This is the second story in a series by the Northern View on those affected by cancer and who are participating in the Relay For Life walk on May 28. To add your story, email email@example.com
Two years ago, Melanie Basso quit running because of a persistent cough and shortness of breath.
No big deal, she thought, she always had a bit of a cough and maybe it was because she was putting more hours in as an emergency nurse. Her symptoms got worse, but she pushed on to chaperone 40 high school students on their trip to Europe.
“By the time I got back from Europe I was quite sick,” said the non-smoker. Within five days she was in Vancouver and diagnosed with Stage 4 metastatic lung cancer. Basso had tumors in both her lungs, her lower spine and her brain.
Three months of radiation and chemotherapy did nothing. Right around this time Prince Rupert hosted the Relay For Life event and some of the children and parents from the swim club entered a team in her name.
“I didn’t know they had done that. I just saw the picture once they were done. I was involved in the swim club, so that really touched me, but I was really sick at the time,” she said.
The doctor in Vancouver ran lots of tests and asked many questions. In the end he told her he didn’t know why she had gotten lung cancer.
“My diagnosis was terrible and I was going to die.”
When Basso was first diagnosed the doctors sent her biopsies down to the University of British Columbia for genetic analysis. Researchers were doing genetic testing on cancer cells looking for mutations and sometimes they can match mutations to treatments.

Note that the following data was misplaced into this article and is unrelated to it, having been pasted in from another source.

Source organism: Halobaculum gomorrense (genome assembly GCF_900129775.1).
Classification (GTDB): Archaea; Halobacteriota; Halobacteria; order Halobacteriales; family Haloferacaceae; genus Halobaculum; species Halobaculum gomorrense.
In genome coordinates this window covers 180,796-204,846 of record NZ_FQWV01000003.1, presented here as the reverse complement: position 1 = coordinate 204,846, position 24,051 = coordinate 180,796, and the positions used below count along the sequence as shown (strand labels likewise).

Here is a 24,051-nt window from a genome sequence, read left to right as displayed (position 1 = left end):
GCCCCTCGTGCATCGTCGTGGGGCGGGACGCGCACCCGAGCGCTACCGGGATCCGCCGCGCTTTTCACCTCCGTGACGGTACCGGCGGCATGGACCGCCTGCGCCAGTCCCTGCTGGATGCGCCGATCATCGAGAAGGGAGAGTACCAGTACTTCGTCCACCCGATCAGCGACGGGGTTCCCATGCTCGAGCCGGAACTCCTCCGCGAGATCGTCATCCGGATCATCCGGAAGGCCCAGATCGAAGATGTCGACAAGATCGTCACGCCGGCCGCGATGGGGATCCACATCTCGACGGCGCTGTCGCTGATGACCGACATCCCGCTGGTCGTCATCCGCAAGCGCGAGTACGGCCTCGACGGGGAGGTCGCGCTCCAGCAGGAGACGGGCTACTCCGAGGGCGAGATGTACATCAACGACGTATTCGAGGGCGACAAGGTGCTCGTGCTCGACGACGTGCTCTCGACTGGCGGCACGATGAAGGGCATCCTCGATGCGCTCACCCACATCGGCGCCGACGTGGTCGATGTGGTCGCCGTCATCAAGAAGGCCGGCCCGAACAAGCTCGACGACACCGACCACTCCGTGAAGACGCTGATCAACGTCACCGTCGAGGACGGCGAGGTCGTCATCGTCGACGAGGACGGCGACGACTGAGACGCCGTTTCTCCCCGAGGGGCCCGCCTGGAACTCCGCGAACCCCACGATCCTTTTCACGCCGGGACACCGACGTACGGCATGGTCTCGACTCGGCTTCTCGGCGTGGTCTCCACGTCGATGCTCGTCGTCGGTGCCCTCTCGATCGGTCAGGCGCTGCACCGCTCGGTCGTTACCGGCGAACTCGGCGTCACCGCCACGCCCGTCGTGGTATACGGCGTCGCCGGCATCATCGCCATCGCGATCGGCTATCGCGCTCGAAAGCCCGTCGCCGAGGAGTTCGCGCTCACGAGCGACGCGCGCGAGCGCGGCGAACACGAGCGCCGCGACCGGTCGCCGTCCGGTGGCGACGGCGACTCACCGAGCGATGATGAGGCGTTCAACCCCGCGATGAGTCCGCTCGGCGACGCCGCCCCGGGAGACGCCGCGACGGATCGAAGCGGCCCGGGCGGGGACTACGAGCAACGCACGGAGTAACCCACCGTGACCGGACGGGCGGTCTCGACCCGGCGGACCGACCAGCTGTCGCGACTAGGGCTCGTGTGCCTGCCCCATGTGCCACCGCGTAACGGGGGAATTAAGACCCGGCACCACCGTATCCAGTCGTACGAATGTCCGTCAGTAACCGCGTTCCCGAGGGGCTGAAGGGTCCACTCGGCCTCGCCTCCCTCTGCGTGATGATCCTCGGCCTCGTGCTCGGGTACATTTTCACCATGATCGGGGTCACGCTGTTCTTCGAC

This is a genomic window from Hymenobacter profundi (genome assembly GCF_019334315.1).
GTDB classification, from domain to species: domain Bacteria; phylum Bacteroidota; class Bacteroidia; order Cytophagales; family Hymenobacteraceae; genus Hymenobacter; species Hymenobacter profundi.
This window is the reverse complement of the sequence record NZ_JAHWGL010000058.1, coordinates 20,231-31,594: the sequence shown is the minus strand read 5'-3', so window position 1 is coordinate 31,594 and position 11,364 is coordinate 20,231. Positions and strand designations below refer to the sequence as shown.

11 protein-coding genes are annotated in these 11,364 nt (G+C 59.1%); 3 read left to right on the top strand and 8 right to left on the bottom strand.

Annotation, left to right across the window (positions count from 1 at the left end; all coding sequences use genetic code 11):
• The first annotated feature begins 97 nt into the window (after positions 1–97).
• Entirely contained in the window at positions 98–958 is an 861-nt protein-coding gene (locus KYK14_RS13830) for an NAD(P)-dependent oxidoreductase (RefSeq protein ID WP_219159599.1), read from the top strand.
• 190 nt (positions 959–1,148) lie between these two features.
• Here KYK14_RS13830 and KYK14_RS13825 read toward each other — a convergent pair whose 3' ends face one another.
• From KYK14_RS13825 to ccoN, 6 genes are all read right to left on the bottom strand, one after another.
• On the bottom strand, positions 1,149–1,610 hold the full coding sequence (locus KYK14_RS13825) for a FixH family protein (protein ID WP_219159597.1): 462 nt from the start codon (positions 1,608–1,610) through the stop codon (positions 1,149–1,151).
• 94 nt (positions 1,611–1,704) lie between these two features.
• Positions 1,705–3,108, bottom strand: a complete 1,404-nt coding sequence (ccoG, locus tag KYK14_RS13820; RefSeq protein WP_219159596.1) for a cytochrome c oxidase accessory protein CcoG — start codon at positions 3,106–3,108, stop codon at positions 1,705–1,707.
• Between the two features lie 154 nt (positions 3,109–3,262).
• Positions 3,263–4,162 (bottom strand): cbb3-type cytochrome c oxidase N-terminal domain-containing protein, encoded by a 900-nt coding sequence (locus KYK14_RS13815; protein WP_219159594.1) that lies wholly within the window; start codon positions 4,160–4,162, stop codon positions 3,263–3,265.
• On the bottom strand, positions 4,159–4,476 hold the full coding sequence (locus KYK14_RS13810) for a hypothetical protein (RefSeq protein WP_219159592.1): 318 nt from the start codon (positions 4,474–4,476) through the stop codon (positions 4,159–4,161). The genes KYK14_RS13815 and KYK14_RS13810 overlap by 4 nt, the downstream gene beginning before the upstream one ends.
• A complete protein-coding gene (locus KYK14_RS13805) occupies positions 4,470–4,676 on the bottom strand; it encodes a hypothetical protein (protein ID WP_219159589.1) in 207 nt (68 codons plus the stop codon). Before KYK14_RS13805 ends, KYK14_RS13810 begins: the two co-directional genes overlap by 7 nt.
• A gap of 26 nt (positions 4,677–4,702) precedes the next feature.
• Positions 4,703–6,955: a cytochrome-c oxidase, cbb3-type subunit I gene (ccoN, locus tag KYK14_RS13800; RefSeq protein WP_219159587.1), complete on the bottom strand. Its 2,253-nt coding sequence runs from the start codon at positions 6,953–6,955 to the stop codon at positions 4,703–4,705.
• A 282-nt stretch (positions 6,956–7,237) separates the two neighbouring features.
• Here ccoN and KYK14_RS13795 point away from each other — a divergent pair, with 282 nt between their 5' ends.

“When I went back down for my scans again they had the results back and I had a mutation for which a pill was available for treatment,” she said.
She started taking Crizotinib, literally a cancer pill, and within days her condition improved.
There were so many tumours in Basso’s body that she couldn’t get surgery. Instead, with the pill, the cancer cells began to die.
“(Crizotinib) hasn’t been out there for a long time and if I had cancer five or 10 years ago I would be dead right now,” Basso said. Yet, that miracle pill costs thousands of dollars a month and for the rest of her life she has to take the drug to stop the cancer cells from mutating again.
“It’s things like Relay for Life that supports research that develops things like this and supports me to be on it because the Cancer Agency pays for my medication,” Basso said.
Last year, she was invited to participate in the survivor walk at the Relay For Life event. She was just starting to feel better and still didn’t know much about the event or what to expect.
As she walked the final lap with the survivors Basso said she was tearful and emotional. She felt lucky to be there.
“At the end of the day, walking the lap it was very touching because I’m a nurse as well and I recognized lots of people. This year, I will do it and be healthy, be on a team and take part in the whole thing,” she said.
She is walking with Mario’s Angels on May 28.
Basso relays because she is a survivor.